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9th Telekom Malaysia Le Tour de Langkawi - 2.2

Malaysia, February 6-15, 2004


An interview with Luciano Pagliarini, February 7, 2004

"Harder competition but I want to win again"

Luciano Pagliarini made a huge impact on the Tour de Langkawi last year, becoming the first rider ever to win three stages in a row in this "sprinters' paradise" race. He also made himself famous because he was the first Brazilian to win an international bike race since Mauro Ribeiro in the 1991 Tour de France. The friendly and colourful Lampre rider is now back in Malaysia with strong ambitions again, despite a quiet year following his first appearance in the number one Asian event. Jean-Francois Quenet conducts this interview for Cyclingnews.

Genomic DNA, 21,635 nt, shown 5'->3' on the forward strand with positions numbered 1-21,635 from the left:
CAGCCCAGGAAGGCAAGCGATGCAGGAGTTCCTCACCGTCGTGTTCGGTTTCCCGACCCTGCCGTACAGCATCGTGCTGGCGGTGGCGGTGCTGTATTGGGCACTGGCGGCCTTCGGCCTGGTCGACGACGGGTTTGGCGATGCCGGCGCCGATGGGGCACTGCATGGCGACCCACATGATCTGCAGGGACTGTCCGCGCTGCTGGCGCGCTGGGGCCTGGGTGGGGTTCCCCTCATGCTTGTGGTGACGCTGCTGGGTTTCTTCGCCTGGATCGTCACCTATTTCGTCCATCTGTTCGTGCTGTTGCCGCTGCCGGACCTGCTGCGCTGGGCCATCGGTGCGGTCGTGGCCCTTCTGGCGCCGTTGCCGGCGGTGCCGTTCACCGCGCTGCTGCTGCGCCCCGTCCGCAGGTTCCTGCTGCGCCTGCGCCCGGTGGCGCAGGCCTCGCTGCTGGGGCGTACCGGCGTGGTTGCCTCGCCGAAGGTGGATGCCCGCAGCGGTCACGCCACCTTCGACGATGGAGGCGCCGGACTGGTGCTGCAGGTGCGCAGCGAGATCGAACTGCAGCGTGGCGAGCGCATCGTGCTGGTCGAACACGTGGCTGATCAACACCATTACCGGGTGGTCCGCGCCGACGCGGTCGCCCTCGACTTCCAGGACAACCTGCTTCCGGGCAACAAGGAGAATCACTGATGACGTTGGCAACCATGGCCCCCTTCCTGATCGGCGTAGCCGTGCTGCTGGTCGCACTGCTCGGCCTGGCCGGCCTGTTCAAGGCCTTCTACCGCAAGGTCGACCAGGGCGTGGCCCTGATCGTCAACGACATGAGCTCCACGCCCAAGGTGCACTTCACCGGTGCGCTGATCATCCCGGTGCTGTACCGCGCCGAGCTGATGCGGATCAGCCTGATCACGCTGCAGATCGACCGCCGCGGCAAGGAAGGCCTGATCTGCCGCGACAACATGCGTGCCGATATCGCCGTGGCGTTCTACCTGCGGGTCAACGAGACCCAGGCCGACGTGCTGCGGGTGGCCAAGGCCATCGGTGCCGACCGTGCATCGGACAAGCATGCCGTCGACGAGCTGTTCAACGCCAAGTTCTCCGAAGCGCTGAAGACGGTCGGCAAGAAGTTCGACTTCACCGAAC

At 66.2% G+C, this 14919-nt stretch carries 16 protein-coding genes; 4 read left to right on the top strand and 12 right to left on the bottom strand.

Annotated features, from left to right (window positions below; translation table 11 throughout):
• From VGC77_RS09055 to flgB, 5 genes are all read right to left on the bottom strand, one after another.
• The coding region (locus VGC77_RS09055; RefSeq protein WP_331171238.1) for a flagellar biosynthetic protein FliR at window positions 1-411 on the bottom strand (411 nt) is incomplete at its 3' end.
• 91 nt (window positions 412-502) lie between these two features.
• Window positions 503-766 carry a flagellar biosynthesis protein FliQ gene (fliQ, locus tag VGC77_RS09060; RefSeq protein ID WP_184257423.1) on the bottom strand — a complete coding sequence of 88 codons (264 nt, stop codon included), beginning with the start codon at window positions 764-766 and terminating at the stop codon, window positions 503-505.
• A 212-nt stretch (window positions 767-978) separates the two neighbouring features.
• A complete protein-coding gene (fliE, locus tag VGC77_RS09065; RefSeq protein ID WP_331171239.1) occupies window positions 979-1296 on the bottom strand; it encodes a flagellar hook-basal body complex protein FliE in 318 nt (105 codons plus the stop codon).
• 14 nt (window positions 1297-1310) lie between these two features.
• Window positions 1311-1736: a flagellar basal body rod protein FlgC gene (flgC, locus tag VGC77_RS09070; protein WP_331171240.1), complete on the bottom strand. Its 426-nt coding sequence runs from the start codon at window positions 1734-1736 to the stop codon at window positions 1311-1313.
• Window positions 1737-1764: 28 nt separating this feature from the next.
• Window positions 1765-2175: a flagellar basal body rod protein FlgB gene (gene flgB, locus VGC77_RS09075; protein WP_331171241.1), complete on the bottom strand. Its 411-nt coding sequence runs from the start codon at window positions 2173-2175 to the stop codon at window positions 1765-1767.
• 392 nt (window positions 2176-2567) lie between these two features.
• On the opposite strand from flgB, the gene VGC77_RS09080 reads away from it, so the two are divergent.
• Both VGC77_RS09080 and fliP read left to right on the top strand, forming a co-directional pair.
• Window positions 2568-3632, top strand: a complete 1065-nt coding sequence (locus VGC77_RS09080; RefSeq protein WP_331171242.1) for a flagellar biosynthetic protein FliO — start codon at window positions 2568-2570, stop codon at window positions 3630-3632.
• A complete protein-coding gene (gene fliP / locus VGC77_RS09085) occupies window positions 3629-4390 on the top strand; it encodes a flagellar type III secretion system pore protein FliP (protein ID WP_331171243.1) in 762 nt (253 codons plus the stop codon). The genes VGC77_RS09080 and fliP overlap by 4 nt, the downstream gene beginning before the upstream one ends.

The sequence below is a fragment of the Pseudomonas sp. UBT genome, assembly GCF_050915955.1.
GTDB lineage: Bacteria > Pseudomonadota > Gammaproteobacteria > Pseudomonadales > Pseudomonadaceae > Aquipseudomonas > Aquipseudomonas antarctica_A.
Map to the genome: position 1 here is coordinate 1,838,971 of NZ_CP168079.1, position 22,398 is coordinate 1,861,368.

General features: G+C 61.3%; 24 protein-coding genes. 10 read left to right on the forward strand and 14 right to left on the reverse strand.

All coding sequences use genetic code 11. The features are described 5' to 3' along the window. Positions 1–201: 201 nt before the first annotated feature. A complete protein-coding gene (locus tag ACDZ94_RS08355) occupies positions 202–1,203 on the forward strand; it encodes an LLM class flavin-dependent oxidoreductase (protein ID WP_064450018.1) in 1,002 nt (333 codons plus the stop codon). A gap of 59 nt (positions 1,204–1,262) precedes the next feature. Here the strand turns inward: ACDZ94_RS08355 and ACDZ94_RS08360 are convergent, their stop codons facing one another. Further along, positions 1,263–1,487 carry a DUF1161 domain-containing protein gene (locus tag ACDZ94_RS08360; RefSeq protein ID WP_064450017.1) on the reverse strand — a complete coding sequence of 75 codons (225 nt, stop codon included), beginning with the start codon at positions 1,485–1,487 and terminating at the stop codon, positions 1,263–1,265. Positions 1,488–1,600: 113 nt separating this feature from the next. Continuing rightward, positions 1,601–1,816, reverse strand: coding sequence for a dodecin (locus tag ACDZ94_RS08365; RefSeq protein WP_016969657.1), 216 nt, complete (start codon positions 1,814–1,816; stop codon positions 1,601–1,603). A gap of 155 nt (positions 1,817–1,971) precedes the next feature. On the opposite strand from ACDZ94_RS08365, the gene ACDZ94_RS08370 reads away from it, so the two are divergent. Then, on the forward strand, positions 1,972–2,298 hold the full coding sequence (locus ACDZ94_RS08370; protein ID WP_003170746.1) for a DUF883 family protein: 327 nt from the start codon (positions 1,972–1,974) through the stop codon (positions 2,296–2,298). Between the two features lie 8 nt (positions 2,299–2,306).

Cyclingnews.com: What's your feeling about being back in Malaysia?

Luciano Pagliarini
Photo ©: Jean-Francois Quenet

Luciano Pagliarini: I feel great. Malaysia is a country that brings me luck. However, I'm unsure whether I can do as well as last year because I've had a problem with my knee before coming, but I'm definitely determined to be a winner again in this race.

CN: What happened to your knee?

LP: When I went back home to Londrina in South of Brazil in October, I didn't touch my bike for a month and when I started training again, I did it too strongly because I went with other Brazilian bike riders and the training was a bit of a challenge, they were happy to come out with me and they wanted to show me how good they were. Then my knee was inflamed and I had to stop, before going training again slowly after recovering. Thus I've begun my preparation a little bit delayed. But I feel good and I hope for great results here.

CN: Last year you said you had the advantage of a similar climate in Brazil and Malaysia. Are you on the same plan now?